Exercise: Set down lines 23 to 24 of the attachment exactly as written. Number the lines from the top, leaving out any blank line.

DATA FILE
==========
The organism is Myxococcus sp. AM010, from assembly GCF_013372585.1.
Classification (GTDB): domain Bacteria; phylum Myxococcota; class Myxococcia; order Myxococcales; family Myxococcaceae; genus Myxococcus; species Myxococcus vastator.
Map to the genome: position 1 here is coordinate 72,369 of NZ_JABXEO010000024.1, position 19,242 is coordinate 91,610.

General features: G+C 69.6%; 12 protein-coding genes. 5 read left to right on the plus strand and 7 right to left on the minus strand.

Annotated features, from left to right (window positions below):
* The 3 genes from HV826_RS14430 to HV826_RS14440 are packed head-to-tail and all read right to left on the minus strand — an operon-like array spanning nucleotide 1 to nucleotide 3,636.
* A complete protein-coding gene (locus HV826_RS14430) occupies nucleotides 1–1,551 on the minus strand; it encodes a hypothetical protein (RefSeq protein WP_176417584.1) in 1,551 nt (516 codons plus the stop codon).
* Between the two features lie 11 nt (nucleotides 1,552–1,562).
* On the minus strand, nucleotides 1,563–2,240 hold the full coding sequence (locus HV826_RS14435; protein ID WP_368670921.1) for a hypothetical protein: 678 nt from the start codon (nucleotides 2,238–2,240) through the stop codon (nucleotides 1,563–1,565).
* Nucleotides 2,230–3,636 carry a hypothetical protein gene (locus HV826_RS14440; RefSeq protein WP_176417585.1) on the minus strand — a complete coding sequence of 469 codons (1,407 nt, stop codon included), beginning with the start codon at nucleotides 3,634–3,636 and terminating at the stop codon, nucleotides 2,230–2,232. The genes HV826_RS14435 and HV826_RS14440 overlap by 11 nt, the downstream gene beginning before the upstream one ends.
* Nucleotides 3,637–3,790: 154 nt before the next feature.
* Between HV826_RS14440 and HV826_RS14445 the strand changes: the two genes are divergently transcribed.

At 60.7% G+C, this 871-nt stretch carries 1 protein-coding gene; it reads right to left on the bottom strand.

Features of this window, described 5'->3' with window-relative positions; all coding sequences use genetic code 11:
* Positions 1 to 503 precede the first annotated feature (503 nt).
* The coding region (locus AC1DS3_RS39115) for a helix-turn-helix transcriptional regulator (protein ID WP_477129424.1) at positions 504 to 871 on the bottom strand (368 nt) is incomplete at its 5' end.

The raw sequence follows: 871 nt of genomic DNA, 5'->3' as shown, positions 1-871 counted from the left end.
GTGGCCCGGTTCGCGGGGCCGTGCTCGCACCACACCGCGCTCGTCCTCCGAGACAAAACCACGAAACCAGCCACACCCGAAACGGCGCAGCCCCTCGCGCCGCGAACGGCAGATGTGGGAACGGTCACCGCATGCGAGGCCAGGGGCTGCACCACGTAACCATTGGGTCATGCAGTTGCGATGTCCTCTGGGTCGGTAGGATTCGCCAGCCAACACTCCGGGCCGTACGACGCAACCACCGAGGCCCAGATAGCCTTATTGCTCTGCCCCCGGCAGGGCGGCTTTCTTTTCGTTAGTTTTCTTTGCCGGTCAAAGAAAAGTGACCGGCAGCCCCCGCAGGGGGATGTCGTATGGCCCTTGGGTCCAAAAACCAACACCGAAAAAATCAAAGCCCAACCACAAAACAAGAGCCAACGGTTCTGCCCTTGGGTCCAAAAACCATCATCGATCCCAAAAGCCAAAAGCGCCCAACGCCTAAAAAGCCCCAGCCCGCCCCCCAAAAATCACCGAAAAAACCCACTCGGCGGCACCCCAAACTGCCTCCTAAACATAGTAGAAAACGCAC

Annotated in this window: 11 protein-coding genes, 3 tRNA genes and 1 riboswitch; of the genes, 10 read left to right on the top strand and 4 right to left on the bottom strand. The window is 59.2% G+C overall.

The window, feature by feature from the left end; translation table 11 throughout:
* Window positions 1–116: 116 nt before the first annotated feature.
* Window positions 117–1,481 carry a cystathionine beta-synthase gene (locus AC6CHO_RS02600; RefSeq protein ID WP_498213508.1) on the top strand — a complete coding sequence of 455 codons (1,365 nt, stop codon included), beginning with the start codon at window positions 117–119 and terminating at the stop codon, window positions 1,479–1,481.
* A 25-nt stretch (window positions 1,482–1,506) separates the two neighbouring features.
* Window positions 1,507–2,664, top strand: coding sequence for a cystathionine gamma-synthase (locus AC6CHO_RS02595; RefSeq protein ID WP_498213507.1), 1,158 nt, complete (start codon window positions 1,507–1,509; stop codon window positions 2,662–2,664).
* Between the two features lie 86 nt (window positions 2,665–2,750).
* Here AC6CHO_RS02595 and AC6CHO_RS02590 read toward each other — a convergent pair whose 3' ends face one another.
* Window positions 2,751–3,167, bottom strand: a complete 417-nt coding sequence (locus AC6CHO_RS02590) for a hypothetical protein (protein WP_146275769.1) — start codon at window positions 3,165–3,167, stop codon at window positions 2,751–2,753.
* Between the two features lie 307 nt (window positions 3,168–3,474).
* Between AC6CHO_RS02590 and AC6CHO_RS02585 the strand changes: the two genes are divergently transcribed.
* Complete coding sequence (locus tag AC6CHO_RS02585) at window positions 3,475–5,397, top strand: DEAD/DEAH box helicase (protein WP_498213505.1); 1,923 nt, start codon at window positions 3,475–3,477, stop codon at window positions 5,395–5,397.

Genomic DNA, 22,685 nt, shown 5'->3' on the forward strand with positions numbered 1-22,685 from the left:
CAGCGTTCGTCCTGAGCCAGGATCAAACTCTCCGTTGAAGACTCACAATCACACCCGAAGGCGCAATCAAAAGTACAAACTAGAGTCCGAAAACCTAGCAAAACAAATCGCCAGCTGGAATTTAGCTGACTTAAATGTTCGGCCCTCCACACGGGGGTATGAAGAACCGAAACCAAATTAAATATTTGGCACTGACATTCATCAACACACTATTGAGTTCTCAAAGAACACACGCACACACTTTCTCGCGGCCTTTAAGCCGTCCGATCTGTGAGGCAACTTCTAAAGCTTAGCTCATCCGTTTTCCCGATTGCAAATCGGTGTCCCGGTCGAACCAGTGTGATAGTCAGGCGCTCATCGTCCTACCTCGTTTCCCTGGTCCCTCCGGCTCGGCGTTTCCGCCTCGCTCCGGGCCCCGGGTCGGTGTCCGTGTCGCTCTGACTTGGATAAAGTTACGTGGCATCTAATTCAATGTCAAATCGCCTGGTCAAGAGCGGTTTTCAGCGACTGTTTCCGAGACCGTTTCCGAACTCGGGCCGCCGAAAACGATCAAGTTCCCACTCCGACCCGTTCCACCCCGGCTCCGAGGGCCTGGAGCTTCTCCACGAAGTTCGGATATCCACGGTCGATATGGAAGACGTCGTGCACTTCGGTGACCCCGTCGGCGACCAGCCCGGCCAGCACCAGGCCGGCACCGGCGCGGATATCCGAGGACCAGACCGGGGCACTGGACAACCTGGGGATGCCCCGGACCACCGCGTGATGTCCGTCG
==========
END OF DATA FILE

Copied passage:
* A 25-nt stretch (window positions 1,482–1,506) separates the two neighbouring features.
* Window positions 1,507–2,664, top strand: coding sequence for a cystathionine gamma-synthase (locus AC6CHO_RS02595; RefSeq protein ID WP_498213507.1), 1,158 nt, complete (start codon window positions 1,507–1,509; stop codon window positions 2,662–2,664).